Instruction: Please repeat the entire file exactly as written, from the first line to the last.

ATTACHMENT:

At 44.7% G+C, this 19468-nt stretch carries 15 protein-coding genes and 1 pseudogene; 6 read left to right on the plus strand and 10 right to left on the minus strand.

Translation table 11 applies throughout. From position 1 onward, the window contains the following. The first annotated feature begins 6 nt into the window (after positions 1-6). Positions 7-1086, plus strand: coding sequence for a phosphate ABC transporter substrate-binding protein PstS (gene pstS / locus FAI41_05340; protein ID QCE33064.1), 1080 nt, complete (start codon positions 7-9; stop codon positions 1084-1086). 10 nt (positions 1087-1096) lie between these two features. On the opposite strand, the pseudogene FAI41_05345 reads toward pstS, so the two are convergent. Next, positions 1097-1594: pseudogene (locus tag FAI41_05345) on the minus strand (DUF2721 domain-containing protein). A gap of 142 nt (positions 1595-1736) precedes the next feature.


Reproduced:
At 44.7% G+C, this 19468-nt stretch carries 15 protein-coding genes and 1 pseudogene; 6 read left to right on the plus strand and 10 right to left on the minus strand.

Translation table 11 applies throughout. From position 1 onward, the window contains the following. The first annotated feature begins 6 nt into the window (after positions 1-6). Positions 7-1086, plus strand: coding sequence for a phosphate ABC transporter substrate-binding protein PstS (gene pstS / locus FAI41_05340; protein ID QCE33064.1), 1080 nt, complete (start codon positions 7-9; stop codon positions 1084-1086). 10 nt (positions 1087-1096) lie between these two features. On the opposite strand, the pseudogene FAI41_05345 reads toward pstS, so the two are convergent. Next, positions 1097-1594: pseudogene (locus tag FAI41_05345) on the minus strand (DUF2721 domain-containing protein). A gap of 142 nt (positions 1595-1736) precedes the next feature.